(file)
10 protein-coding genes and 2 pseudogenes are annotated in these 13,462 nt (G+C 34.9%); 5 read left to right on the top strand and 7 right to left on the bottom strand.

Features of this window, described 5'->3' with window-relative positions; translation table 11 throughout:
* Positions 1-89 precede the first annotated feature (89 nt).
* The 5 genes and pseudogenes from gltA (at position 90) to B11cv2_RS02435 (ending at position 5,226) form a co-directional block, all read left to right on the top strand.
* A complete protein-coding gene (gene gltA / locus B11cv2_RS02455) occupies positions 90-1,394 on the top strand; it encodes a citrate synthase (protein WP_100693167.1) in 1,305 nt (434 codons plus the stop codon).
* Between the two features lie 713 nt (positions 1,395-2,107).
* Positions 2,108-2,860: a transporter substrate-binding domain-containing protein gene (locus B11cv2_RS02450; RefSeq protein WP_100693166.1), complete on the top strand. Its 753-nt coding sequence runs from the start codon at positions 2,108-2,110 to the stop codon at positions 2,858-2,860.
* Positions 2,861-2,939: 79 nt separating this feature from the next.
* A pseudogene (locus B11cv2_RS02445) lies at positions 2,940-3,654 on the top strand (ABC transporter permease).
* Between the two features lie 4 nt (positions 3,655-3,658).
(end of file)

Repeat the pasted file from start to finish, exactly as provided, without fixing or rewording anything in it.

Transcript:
10 protein-coding genes and 2 pseudogenes are annotated in these 13,462 nt (G+C 34.9%); 5 read left to right on the top strand and 7 right to left on the bottom strand.

Features of this window, described 5'->3' with window-relative positions; translation table 11 throughout:
* Positions 1-89 precede the first annotated feature (89 nt).
* The 5 genes and pseudogenes from gltA (at position 90) to B11cv2_RS02435 (ending at position 5,226) form a co-directional block, all read left to right on the top strand.
* A complete protein-coding gene (gene gltA / locus B11cv2_RS02455) occupies positions 90-1,394 on the top strand; it encodes a citrate synthase (protein WP_100693167.1) in 1,305 nt (434 codons plus the stop codon).
* Between the two features lie 713 nt (positions 1,395-2,107).
* Positions 2,108-2,860: a transporter substrate-binding domain-containing protein gene (locus B11cv2_RS02450; RefSeq protein WP_100693166.1), complete on the top strand. Its 753-nt coding sequence runs from the start codon at positions 2,108-2,110 to the stop codon at positions 2,858-2,860.
* Positions 2,861-2,939: 79 nt separating this feature from the next.
* A pseudogene (locus B11cv2_RS02445) lies at positions 2,940-3,654 on the top strand (ABC transporter permease).
* Between the two features lie 4 nt (positions 3,655-3,658).